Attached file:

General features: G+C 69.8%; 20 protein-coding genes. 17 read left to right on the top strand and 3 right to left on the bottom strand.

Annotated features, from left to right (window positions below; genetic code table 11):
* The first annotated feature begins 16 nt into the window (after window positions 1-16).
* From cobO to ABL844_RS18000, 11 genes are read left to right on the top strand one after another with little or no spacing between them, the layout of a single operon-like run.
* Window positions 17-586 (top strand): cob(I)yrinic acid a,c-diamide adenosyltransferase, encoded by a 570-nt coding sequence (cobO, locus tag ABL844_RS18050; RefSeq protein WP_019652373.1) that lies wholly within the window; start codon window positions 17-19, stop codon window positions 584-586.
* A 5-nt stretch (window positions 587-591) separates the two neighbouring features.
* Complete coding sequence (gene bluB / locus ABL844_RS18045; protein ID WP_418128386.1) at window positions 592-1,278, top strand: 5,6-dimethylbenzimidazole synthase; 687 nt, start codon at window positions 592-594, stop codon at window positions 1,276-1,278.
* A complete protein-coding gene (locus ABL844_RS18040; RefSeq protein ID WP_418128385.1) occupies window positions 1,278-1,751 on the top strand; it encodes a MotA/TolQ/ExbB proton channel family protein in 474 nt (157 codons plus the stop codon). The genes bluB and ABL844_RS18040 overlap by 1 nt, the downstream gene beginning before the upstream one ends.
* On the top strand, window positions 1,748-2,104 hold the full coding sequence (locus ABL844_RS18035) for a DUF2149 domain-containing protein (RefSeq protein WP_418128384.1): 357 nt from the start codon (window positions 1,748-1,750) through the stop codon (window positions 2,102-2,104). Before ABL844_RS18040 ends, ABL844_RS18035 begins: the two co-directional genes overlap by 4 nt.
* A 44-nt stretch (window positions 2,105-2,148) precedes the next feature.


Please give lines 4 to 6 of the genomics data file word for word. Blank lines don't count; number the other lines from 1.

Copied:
* From cobO to ABL844_RS18000, 11 genes are read left to right on the top strand one after another with little or no spacing between them, the layout of a single operon-like run.
* Window positions 17-586 (top strand): cob(I)yrinic acid a,c-diamide adenosyltransferase, encoded by a 570-nt coding sequence (cobO, locus tag ABL844_RS18050; RefSeq protein WP_019652373.1) that lies wholly within the window; start codon window positions 17-19, stop codon window positions 584-586.
* A 5-nt stretch (window positions 587-591) separates the two neighbouring features.